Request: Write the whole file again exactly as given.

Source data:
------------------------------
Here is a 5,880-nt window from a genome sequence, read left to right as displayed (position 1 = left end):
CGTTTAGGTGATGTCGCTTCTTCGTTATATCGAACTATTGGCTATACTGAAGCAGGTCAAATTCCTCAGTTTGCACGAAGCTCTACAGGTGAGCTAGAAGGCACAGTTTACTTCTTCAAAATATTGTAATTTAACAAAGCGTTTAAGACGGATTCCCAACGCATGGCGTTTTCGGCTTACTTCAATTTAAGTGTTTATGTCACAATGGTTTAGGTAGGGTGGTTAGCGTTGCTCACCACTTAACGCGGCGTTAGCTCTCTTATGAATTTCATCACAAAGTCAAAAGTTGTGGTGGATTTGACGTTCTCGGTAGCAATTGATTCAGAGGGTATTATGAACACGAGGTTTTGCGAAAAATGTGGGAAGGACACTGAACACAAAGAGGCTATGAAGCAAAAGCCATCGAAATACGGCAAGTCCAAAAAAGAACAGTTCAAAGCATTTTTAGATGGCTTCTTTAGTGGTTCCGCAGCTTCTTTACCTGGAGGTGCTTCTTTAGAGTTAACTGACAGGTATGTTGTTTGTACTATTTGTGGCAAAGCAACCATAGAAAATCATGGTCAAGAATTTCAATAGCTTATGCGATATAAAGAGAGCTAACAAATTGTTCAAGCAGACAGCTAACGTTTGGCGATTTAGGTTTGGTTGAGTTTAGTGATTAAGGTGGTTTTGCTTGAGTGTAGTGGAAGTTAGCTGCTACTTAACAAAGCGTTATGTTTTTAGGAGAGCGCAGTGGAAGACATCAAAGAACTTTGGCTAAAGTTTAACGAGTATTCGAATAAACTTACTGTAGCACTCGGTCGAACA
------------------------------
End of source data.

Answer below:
Here is a 5,880-nt window from a genome sequence, read left to right as displayed (position 1 = left end):
CGTTTAGGTGATGTCGCTTCTTCGTTATATCGAACTATTGGCTATACTGAAGCAGGTCAAATTCCTCAGTTTGCACGAAGCTCTACAGGTGAGCTAGAAGGCACAGTTTACTTCTTCAAAATATTGTAATTTAACAAAGCGTTTAAGACGGATTCCCAACGCATGGCGTTTTCGGCTTACTTCAATTTAAGTGTTTATGTCACAATGGTTTAGGTAGGGTGGTTAGCGTTGCTCACCACTTAACGCGGCGTTAGCTCTCTTATGAATTTCATCACAAAGTCAAAAGTTGTGGTGGATTTGACGTTCTCGGTAGCAATTGATTCAGAGGGTATTATGAACACGAGGTTTTGCGAAAAATGTGGGAAGGACACTGAACACAAAGAGGCTATGAAGCAAAAGCCATCGAAATACGGCAAGTCCAAAAAAGAACAGTTCAAAGCATTTTTAGATGGCTTCTTTAGTGGTTCCGCAGCTTCTTTACCTGGAGGTGCTTCTTTAGAGTTAACTGACAGGTATGTTGTTTGTACTATTTGTGGCAAAGCAACCATAGAAAATCATGGTCAAGAATTTCAATAGCTTATGCGATATAAAGAGAGCTAACAAATTGTTCAAGCAGACAGCTAACGTTTGGCGATTTAGGTTTGGTTGAGTTTAGTGATTAAGGTGGTTTTGCTTGAGTGTAGTGGAAGTTAGCTGCTACTTAACAAAGCGTTATGTTTTTAGGAGAGCGCAGTGGAAGACATCAAAGAACTTTGGCTAAAGTTTAACGAGTATTCGAATAAACTTACTGTAGCACTCGGTCGAACA